A (Brief) History of the Donald Nystrom Best Brief Award

When Donald Nystrom, ’00, joined Law Review as a 2L in 1998, the publication needed numbers. Student interest was stagnant, particularly when it came to the write-on process at the end of the academic year. 

“It seemed like a big chore – to write the paper at the end of your first year. You’re exhausted and suddenly you’ve got to pop out another big paper. So the Law Review was really struggling to get attention,” Nystrom said. 

As a 2L editor (a rare feat), Nystrom came up with a plan. He approached the editorial board with an idea to encourage more students to join: a Law Review Best Brief Award with a cash prize. The plan was to work with Advocacy course instructors who would select one of their students’ final briefs to submit for award consideration. Law Review would then narrow it down to the top three winning briefs. 

The competition provided students with additional motivation to complete their final Advocacy brief, and it generated buzz for Law Review. It was a runaway success for the journal, bringing in dozens of more applicants for Law Review in just that first year alone.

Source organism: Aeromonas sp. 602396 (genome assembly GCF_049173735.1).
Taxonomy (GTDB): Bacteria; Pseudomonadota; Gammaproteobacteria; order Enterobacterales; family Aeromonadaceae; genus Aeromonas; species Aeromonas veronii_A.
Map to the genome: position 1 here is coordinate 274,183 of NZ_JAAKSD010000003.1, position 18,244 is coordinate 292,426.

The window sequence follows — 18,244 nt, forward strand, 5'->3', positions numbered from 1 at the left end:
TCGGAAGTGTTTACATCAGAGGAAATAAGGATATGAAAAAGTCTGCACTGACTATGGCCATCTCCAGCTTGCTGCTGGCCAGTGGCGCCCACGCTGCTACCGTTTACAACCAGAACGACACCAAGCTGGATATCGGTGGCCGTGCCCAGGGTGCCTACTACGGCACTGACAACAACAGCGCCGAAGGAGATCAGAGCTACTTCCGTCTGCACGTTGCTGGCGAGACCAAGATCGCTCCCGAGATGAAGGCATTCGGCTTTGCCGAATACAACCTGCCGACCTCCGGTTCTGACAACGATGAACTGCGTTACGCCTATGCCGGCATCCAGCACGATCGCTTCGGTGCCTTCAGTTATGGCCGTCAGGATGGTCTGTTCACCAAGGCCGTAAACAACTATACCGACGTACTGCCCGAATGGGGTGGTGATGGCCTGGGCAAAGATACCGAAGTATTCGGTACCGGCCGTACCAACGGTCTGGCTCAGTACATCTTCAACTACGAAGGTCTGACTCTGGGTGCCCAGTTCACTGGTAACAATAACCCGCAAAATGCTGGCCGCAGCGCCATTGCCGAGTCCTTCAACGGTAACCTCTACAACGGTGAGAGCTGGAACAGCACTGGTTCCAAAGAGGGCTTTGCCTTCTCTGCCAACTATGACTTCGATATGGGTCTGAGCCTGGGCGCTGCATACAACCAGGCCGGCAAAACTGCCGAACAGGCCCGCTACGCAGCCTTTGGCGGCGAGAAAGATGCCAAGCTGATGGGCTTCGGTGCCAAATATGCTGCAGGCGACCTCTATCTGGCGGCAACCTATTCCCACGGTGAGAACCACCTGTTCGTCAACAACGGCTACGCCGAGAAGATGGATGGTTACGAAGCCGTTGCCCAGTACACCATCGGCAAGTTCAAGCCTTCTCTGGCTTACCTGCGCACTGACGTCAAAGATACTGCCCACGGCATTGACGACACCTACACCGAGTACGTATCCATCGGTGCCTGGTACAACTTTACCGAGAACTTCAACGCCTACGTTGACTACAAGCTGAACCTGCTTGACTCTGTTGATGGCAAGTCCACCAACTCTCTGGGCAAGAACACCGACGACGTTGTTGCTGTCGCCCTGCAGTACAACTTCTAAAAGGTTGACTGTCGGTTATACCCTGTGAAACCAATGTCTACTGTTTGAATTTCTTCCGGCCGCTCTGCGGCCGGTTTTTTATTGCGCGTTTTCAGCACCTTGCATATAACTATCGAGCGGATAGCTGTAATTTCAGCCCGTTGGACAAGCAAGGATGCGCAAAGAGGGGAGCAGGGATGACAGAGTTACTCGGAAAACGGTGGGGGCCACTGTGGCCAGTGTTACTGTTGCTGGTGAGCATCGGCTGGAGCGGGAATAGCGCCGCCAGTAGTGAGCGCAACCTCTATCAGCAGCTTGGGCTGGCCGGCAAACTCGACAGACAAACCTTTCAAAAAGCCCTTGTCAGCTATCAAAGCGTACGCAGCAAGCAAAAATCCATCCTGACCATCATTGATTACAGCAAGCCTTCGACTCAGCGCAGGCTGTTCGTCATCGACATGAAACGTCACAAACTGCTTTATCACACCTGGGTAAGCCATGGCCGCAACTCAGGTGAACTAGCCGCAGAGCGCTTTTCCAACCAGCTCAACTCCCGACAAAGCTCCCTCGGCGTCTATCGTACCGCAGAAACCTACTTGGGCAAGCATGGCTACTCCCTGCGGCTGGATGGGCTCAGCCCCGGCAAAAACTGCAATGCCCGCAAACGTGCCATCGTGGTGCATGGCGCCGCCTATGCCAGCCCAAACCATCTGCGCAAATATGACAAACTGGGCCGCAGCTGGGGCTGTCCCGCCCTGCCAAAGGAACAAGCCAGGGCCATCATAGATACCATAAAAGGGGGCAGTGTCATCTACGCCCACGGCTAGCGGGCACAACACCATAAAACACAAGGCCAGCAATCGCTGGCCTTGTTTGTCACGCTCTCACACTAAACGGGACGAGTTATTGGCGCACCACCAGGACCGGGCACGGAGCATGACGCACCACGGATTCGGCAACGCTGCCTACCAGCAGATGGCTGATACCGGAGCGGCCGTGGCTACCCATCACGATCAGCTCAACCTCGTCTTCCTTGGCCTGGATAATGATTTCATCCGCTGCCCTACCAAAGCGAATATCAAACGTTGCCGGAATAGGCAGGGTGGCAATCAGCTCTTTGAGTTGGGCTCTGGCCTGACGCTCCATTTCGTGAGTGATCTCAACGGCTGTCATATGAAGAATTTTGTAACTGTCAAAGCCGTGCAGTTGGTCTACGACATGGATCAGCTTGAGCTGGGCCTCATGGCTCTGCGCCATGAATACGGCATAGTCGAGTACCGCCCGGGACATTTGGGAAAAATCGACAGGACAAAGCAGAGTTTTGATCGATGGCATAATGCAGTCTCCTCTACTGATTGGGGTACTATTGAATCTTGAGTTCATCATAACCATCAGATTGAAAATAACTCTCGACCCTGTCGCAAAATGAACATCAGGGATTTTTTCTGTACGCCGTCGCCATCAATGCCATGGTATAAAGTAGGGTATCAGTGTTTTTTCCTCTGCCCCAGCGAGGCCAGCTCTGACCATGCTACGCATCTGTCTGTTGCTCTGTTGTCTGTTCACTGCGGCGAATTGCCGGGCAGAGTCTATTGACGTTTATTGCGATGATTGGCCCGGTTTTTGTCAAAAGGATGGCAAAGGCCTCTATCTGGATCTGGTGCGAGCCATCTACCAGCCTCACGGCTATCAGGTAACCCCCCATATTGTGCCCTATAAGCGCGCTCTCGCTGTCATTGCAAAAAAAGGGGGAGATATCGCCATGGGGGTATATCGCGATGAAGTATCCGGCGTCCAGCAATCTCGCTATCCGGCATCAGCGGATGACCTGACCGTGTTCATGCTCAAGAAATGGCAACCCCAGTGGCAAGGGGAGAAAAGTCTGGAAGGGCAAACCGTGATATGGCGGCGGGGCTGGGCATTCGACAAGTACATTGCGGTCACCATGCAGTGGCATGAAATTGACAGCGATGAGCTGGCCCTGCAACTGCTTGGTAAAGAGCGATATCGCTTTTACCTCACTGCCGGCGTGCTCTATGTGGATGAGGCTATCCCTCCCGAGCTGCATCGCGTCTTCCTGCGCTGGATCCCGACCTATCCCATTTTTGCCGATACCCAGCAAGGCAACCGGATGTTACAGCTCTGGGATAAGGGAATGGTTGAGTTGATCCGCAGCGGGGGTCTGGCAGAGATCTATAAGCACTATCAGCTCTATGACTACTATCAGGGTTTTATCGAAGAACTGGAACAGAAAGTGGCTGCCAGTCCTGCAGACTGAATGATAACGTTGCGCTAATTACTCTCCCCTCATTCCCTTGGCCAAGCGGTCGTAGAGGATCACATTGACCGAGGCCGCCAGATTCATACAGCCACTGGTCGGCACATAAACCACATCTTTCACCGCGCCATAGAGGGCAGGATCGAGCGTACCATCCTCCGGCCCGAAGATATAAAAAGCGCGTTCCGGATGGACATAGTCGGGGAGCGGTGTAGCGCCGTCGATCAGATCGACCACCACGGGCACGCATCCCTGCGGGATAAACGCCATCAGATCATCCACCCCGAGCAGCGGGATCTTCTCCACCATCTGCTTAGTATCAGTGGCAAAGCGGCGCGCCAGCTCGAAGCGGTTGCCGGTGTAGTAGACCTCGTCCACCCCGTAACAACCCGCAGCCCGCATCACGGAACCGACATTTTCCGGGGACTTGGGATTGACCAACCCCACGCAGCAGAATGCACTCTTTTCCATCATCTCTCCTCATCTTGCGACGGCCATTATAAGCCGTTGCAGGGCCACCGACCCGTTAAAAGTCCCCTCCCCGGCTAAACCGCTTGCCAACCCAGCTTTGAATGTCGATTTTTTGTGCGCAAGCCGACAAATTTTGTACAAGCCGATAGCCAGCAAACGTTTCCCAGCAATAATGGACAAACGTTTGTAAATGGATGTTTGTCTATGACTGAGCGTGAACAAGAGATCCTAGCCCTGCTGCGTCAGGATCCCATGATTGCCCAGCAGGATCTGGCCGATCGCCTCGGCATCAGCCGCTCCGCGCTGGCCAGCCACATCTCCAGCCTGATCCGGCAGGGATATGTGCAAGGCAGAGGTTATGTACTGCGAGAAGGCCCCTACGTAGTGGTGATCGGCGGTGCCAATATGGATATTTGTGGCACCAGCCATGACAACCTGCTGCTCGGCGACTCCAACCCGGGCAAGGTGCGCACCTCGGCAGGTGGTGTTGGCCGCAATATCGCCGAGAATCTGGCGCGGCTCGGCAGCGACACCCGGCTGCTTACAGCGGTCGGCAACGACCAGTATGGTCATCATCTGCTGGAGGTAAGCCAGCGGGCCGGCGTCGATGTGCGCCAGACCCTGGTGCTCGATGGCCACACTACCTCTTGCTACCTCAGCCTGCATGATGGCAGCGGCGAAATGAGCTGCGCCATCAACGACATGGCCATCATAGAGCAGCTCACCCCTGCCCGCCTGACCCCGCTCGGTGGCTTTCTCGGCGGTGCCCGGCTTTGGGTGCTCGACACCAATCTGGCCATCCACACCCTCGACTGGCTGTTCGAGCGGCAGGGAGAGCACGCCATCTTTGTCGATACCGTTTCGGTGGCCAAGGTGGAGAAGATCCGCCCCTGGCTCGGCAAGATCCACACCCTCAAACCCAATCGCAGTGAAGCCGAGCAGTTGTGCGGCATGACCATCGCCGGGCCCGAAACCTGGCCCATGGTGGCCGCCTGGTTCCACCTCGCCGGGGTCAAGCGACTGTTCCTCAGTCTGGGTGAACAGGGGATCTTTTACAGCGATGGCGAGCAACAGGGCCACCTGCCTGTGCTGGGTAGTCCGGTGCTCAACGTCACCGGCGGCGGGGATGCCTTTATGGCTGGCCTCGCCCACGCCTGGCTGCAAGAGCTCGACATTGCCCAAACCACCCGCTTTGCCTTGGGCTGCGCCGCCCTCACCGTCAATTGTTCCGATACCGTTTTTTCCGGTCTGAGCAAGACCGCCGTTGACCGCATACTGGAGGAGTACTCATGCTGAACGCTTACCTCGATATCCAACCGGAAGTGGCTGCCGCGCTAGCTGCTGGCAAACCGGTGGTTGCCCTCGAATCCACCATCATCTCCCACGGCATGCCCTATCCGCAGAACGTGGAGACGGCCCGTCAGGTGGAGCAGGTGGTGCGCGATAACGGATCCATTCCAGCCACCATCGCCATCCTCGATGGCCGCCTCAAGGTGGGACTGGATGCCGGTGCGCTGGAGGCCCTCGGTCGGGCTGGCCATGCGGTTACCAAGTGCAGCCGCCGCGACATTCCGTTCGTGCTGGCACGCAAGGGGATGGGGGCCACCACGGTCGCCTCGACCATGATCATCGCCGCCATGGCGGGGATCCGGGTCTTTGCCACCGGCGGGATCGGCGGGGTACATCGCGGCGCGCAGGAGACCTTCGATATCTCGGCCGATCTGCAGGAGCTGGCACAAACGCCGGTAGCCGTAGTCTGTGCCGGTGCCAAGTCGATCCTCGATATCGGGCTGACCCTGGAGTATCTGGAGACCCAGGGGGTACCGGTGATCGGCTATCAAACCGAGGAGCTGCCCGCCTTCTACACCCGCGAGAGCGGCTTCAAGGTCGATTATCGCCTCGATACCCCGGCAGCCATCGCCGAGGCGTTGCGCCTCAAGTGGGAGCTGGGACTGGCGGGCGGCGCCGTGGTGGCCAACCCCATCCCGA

After Nystrom graduated in 2000, he continued the award at MSU Law, supporting it with an annual gift, and the law school later honored his dedication by naming it after him: The Donald Nystrom Best Brief Award.  

Joshua Hoebeke, ’21, received the top prize for the Donald Nystrom Best Brief Award in 2019. He described writing the brief as a reflective moment as a 1L, testing the knowledge and skills he had learned throughout his first year. 

“In August, we all came to law school barely knowing what to expect, so it was pretty awesome to have a tangible way to see how far we've come. Plus, the Advocacy courses demand a lot of time and energy, so having something to use as a motivator is really helpful,” Hoebeke said. “It was a great way to end the first year of law school.” 

Even as the legal profession evolves, Nystrom sees today's law grads benefiting from those same practical skills. “Over time the field of law has turned into a written, paper practice, and that just highlights the importance of writing skills and attention to detail. That is the training from Law Review,” he explained. 

And Nystrom’s plan to inspire talented 1Ls to take on the additional responsibilities and career-launching opportunity of journal membership? More than twenty years later, it’s still paying off. 

2019’s Best Brief Award winner Hoebeke used his freshly-honed writing skills to submit his application for Law Review.